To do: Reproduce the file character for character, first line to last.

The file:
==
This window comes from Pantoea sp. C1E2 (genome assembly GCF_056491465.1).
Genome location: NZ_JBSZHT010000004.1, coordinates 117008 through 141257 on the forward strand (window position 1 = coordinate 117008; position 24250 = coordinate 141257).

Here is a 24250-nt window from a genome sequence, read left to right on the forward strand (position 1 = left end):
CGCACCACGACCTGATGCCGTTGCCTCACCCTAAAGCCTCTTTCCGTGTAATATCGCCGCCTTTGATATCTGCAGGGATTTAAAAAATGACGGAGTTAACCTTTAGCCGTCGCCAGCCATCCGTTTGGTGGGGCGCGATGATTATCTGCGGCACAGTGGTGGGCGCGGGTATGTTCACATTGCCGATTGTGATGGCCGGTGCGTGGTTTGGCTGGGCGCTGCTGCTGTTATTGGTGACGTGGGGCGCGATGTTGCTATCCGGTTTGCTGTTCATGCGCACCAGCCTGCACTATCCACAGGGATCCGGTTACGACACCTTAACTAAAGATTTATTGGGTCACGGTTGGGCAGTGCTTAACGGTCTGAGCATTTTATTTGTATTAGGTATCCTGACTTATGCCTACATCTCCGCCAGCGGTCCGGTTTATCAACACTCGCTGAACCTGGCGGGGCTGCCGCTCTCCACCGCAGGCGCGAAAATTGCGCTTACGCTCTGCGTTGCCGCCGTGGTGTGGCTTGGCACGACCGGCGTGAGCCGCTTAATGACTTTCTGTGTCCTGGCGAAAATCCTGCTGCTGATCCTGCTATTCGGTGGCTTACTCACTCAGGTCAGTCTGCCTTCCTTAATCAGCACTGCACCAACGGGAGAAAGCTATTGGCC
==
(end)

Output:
This window comes from Pantoea sp. C1E2 (genome assembly GCF_056491465.1).
Genome location: NZ_JBSZHT010000004.1, coordinates 117008 through 141257 on the forward strand (window position 1 = coordinate 117008; position 24250 = coordinate 141257).

Here is a 24250-nt window from a genome sequence, read left to right on the forward strand (position 1 = left end):
CGCACCACGACCTGATGCCGTTGCCTCACCCTAAAGCCTCTTTCCGTGTAATATCGCCGCCTTTGATATCTGCAGGGATTTAAAAAATGACGGAGTTAACCTTTAGCCGTCGCCAGCCATCCGTTTGGTGGGGCGCGATGATTATCTGCGGCACAGTGGTGGGCGCGGGTATGTTCACATTGCCGATTGTGATGGCCGGTGCGTGGTTTGGCTGGGCGCTGCTGCTGTTATTGGTGACGTGGGGCGCGATGTTGCTATCCGGTTTGCTGTTCATGCGCACCAGCCTGCACTATCCACAGGGATCCGGTTACGACACCTTAACTAAAGATTTATTGGGTCACGGTTGGGCAGTGCTTAACGGTCTGAGCATTTTATTTGTATTAGGTATCCTGACTTATGCCTACATCTCCGCCAGCGGTCCGGTTTATCAACACTCGCTGAACCTGGCGGGGCTGCCGCTCTCCACCGCAGGCGCGAAAATTGCGCTTACGCTCTGCGTTGCCGCCGTGGTGTGGCTTGGCACGACCGGCGTGAGCCGCTTAATGACTTTCTGTGTCCTGGCGAAAATCCTGCTGCTGATCCTGCTATTCGGTGGCTTACTCACTCAGGTCAGTCTGCCTTCCTTAATCAGCACTGCACCAACGGGAGAAAGCTATTGGCC